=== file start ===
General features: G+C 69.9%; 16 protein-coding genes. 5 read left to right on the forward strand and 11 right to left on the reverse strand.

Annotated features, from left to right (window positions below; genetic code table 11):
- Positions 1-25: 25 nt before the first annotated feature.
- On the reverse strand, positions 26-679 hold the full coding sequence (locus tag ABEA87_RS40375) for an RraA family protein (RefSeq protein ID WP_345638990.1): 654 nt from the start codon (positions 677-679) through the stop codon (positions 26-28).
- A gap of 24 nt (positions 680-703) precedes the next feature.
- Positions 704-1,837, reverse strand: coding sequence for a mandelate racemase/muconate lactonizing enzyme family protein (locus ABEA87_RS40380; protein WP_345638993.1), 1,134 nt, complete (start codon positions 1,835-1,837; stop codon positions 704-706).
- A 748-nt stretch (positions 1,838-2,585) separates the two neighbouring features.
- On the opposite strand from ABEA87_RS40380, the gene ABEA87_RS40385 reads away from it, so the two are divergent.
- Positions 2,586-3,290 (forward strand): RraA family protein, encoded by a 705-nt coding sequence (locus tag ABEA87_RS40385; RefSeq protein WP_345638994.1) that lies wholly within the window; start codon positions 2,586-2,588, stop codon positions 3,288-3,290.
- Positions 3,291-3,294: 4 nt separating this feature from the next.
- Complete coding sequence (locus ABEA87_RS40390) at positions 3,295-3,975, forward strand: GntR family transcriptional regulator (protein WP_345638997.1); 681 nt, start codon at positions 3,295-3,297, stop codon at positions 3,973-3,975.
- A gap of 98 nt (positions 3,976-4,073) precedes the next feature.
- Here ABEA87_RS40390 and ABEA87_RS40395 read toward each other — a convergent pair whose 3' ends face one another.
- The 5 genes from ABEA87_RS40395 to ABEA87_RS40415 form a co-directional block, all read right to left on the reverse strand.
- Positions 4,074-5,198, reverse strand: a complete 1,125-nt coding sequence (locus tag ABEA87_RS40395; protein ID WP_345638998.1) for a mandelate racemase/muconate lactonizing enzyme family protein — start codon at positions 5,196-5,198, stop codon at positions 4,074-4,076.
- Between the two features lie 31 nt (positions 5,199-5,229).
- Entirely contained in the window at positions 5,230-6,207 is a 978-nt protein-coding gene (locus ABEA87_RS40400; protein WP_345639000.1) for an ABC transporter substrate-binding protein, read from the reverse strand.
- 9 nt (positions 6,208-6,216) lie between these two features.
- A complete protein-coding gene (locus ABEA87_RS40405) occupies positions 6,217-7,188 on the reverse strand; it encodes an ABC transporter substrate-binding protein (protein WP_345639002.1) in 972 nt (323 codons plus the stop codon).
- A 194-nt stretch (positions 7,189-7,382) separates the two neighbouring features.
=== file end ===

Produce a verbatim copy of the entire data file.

General features: G+C 69.9%; 16 protein-coding genes. 5 read left to right on the forward strand and 11 right to left on the reverse strand.

Annotated features, from left to right (window positions below; genetic code table 11):
- Positions 1-25: 25 nt before the first annotated feature.
- On the reverse strand, positions 26-679 hold the full coding sequence (locus tag ABEA87_RS40375) for an RraA family protein (RefSeq protein ID WP_345638990.1): 654 nt from the start codon (positions 677-679) through the stop codon (positions 26-28).
- A gap of 24 nt (positions 680-703) precedes the next feature.
- Positions 704-1,837, reverse strand: coding sequence for a mandelate racemase/muconate lactonizing enzyme family protein (locus ABEA87_RS40380; protein WP_345638993.1), 1,134 nt, complete (start codon positions 1,835-1,837; stop codon positions 704-706).
- A 748-nt stretch (positions 1,838-2,585) separates the two neighbouring features.
- On the opposite strand from ABEA87_RS40380, the gene ABEA87_RS40385 reads away from it, so the two are divergent.
- Positions 2,586-3,290 (forward strand): RraA family protein, encoded by a 705-nt coding sequence (locus tag ABEA87_RS40385; RefSeq protein WP_345638994.1) that lies wholly within the window; start codon positions 2,586-2,588, stop codon positions 3,288-3,290.
- Positions 3,291-3,294: 4 nt separating this feature from the next.
- Complete coding sequence (locus ABEA87_RS40390) at positions 3,295-3,975, forward strand: GntR family transcriptional regulator (protein WP_345638997.1); 681 nt, start codon at positions 3,295-3,297, stop codon at positions 3,973-3,975.
- A gap of 98 nt (positions 3,976-4,073) precedes the next feature.
- Here ABEA87_RS40390 and ABEA87_RS40395 read toward each other — a convergent pair whose 3' ends face one another.
- The 5 genes from ABEA87_RS40395 to ABEA87_RS40415 form a co-directional block, all read right to left on the reverse strand.
- Positions 4,074-5,198, reverse strand: a complete 1,125-nt coding sequence (locus tag ABEA87_RS40395; protein ID WP_345638998.1) for a mandelate racemase/muconate lactonizing enzyme family protein — start codon at positions 5,196-5,198, stop codon at positions 4,074-4,076.
- Between the two features lie 31 nt (positions 5,199-5,229).
- Entirely contained in the window at positions 5,230-6,207 is a 978-nt protein-coding gene (locus ABEA87_RS40400; protein WP_345639000.1) for an ABC transporter substrate-binding protein, read from the reverse strand.
- 9 nt (positions 6,208-6,216) lie between these two features.
- A complete protein-coding gene (locus ABEA87_RS40405) occupies positions 6,217-7,188 on the reverse strand; it encodes an ABC transporter substrate-binding protein (protein WP_345639002.1) in 972 nt (323 codons plus the stop codon).
- A 194-nt stretch (positions 7,189-7,382) separates the two neighbouring features.